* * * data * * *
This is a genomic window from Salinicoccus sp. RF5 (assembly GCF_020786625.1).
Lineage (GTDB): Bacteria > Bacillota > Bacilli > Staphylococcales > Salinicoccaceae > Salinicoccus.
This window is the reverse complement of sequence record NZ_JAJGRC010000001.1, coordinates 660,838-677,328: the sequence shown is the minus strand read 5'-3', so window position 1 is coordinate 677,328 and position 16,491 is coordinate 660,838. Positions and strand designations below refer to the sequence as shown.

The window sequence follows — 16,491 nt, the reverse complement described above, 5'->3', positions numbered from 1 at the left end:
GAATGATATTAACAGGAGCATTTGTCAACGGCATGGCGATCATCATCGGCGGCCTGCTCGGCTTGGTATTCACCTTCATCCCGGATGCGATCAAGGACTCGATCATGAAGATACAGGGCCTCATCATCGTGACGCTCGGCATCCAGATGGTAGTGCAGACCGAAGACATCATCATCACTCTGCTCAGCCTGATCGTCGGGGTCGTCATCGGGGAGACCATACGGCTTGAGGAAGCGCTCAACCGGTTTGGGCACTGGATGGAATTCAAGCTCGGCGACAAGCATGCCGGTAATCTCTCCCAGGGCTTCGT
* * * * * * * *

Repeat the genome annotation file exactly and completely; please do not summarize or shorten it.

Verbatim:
This is a genomic window from Salinicoccus sp. RF5 (assembly GCF_020786625.1).
Lineage (GTDB): Bacteria > Bacillota > Bacilli > Staphylococcales > Salinicoccaceae > Salinicoccus.
This window is the reverse complement of sequence record NZ_JAJGRC010000001.1, coordinates 660,838-677,328: the sequence shown is the minus strand read 5'-3', so window position 1 is coordinate 677,328 and position 16,491 is coordinate 660,838. Positions and strand designations below refer to the sequence as shown.

The window sequence follows — 16,491 nt, the reverse complement described above, 5'->3', positions numbered from 1 at the left end:
GAATGATATTAACAGGAGCATTTGTCAACGGCATGGCGATCATCATCGGCGGCCTGCTCGGCTTGGTATTCACCTTCATCCCGGATGCGATCAAGGACTCGATCATGAAGATACAGGGCCTCATCATCGTGACGCTCGGCATCCAGATGGTAGTGCAGACCGAAGACATCATCATCACTCTGCTCAGCCTGATCGTCGGGGTCGTCATCGGGGAGACCATACGGCTTGAGGAAGCGCTCAACCGGTTTGGGCACTGGATGGAATTCAAGCTCGGCGACAAGCATGCCGGTAATCTCTCCCAGGGCTTCGT